Good-to-Know Tips for the BEST Bar Cookies!

As I prepared this article, I wondered if you even need this information. But because I’ve had some dismal bar cookie results in my day, I thought I’d pass it on. If you have too, then you’ll appreciate these tips from top pastry chefs. When I read some of these, I admit I thought to myself, “Sheesh, where have I been?”

First things first: Make sure you use the size of pan that the recipe calls for. This is a BIG deal. If the pan is too big for the amount of batter you’re using, dry bars will be the result. And if the pan is too small for the amount of batter your recipe produces, your bars will end up under-baked—gooey in the middle. Recipes are carefully calculated as to yield, and changing the pan size also alters the baking temperature and time.

  • Larger, shallower pans need increased heat; smaller, deeper pans need decreased heat.
  • The size of a baking pan or dish is measured across the top of the container from the INSIDE edge to INSIDE edge. The depth also is measured on the inside of the pan or dish from the bottom to the top of the rim.

  • Prepare the pan carefully according to the recipe. Place pans as near the center of the oven as possible. Do not place pans directly over another and do not crowd the oven (this makes for uneven baking).
The next consideration is the type of pan you’re using. If it’s a glass pan, you’ll need to reduce the oven temperature by 25 degrees.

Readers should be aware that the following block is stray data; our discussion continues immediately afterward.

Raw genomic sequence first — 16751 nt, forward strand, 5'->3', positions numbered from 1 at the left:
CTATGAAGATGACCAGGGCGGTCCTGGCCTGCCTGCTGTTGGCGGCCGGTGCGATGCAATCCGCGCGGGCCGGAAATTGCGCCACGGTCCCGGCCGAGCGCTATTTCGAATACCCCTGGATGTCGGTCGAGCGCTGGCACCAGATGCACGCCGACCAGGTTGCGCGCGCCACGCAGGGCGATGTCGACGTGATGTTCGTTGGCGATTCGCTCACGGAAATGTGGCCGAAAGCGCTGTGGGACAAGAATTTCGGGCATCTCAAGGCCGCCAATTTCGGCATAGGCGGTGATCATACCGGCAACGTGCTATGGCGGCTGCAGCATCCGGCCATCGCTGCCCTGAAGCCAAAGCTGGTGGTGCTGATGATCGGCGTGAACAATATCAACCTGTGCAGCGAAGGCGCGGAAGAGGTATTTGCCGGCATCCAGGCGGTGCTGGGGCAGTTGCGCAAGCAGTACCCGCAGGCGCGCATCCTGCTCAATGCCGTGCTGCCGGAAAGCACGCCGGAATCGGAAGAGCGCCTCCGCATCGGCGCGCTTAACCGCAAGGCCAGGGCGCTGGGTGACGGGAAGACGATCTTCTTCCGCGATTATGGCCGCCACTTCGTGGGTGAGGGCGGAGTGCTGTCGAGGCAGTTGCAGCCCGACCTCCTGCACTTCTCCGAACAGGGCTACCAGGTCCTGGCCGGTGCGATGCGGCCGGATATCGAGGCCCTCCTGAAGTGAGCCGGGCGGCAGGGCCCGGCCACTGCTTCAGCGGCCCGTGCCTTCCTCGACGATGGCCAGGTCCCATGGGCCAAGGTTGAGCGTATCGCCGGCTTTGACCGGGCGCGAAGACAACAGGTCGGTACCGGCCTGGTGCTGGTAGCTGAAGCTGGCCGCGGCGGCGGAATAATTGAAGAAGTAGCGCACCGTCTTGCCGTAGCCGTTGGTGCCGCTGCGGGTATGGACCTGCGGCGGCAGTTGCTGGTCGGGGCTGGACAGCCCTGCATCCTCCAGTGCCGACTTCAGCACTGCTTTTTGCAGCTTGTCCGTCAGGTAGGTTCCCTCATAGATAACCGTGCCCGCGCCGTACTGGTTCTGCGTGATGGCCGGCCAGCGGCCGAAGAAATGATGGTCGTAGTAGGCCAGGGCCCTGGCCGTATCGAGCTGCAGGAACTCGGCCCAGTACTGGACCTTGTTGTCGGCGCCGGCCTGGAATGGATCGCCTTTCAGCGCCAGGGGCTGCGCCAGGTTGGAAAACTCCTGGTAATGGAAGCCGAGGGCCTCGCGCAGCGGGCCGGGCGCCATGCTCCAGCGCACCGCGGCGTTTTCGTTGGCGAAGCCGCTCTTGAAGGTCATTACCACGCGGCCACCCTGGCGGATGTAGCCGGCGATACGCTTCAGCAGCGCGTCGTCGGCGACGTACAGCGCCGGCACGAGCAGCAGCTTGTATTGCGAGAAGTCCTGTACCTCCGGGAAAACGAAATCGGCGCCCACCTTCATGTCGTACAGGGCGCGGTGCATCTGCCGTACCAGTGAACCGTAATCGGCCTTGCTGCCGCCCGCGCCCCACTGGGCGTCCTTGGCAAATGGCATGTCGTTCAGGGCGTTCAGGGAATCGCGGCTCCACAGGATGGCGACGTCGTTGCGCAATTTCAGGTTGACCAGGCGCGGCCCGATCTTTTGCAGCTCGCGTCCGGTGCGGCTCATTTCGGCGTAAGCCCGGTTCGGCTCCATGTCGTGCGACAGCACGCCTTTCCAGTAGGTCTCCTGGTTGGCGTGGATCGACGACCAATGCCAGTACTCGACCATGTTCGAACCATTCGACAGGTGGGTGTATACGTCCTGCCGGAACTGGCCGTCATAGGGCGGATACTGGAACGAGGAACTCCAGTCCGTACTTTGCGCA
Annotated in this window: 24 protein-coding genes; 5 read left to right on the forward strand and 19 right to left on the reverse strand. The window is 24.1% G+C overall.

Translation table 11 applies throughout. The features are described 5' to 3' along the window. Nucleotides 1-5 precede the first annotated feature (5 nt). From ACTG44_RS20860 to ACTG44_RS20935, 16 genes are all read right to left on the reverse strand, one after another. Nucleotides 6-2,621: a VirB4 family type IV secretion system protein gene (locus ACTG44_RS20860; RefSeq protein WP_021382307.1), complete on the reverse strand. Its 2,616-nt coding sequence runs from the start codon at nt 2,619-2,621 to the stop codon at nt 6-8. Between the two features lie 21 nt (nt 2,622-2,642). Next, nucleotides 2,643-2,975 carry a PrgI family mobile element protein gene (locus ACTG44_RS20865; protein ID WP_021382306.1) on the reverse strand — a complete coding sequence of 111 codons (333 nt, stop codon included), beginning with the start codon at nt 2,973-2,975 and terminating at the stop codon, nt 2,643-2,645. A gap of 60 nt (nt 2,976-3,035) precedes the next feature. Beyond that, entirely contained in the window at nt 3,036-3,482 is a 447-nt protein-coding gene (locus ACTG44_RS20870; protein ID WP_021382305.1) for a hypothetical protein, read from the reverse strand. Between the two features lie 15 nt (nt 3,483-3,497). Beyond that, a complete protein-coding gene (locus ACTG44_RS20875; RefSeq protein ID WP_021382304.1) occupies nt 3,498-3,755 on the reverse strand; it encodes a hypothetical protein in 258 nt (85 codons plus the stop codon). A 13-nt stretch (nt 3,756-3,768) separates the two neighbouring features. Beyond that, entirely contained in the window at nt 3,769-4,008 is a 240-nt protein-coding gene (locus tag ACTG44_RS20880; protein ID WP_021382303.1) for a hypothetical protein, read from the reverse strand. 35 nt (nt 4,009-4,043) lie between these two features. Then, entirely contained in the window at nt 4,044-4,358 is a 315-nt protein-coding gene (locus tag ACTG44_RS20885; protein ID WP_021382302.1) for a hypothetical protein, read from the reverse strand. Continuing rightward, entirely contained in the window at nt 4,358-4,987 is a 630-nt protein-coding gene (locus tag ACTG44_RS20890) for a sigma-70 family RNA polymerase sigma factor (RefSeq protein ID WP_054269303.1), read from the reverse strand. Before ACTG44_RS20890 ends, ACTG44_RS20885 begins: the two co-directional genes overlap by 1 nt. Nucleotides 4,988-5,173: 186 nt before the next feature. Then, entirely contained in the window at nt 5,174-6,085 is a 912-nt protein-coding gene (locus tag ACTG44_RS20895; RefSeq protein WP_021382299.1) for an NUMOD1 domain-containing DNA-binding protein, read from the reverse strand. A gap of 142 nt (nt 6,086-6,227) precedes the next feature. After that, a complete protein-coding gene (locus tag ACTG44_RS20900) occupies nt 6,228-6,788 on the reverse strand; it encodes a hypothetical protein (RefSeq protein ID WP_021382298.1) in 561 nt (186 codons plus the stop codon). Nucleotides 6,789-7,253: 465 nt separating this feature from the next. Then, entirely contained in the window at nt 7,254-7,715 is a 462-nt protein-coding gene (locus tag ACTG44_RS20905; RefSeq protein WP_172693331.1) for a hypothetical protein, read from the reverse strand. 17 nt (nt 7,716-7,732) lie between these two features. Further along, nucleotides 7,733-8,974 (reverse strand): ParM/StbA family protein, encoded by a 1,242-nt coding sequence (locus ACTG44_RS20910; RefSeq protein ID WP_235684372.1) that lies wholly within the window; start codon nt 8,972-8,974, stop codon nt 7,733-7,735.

Then comes prepping the pan. Instead of “greasing and flouring” it, “grease and sugar” it. The bars will be easy to remove from the pan plus they’ll come with a tasty sugary crust that adds a delicious and unexpected taste and texture.

Another pan-prepping idea is to line pans with aluminum foil or parchment paper for super easy removal of bars. Grease and sugar it well, and leave an overhang at two opposite ends so you'll be able to lift out the baked bars easily. This technique saves having to wash the pan and allows for quicker cooling of the bars.

Once baked, it’s cutting time. To get a clean edge and consistent bar size, cut them the way the pros do. They score the bars with a knife as soon as they come out of the oven, using a ruler as a guide. Then they let them completely cool.

Once the bars are cool, they dip a sharp knife or pizza cutter in hot water and wipe with a dry kitchen towel before making each cut. Then they the knife or pizza cutter across the pan in an up and down sawing motion from one end to the other until cuts are complete.

Finally, you want to store them properly (assuming they won’t all be eaten in one sitting). To store bar cookies, wrap them in the pan they’re baked in, using plastic wrap or aluminum foil. If storing for prolonged periods, wrap each square in aluminum foil after they have cooled. They’ll retain their flavor and texture longer if you refrigerate or freeze them.

One last CRUCIAL TIP: If your recipe calls for nuts, be sure to smell them before adding them to any recipe. They turn rancid easily and that will ruin every recipe they sit in. Store nuts in the freezer or refrigerator when not using to keep them fresher longer.


    Alice Osborne
    Weekly Newsletter Contributor since 2006
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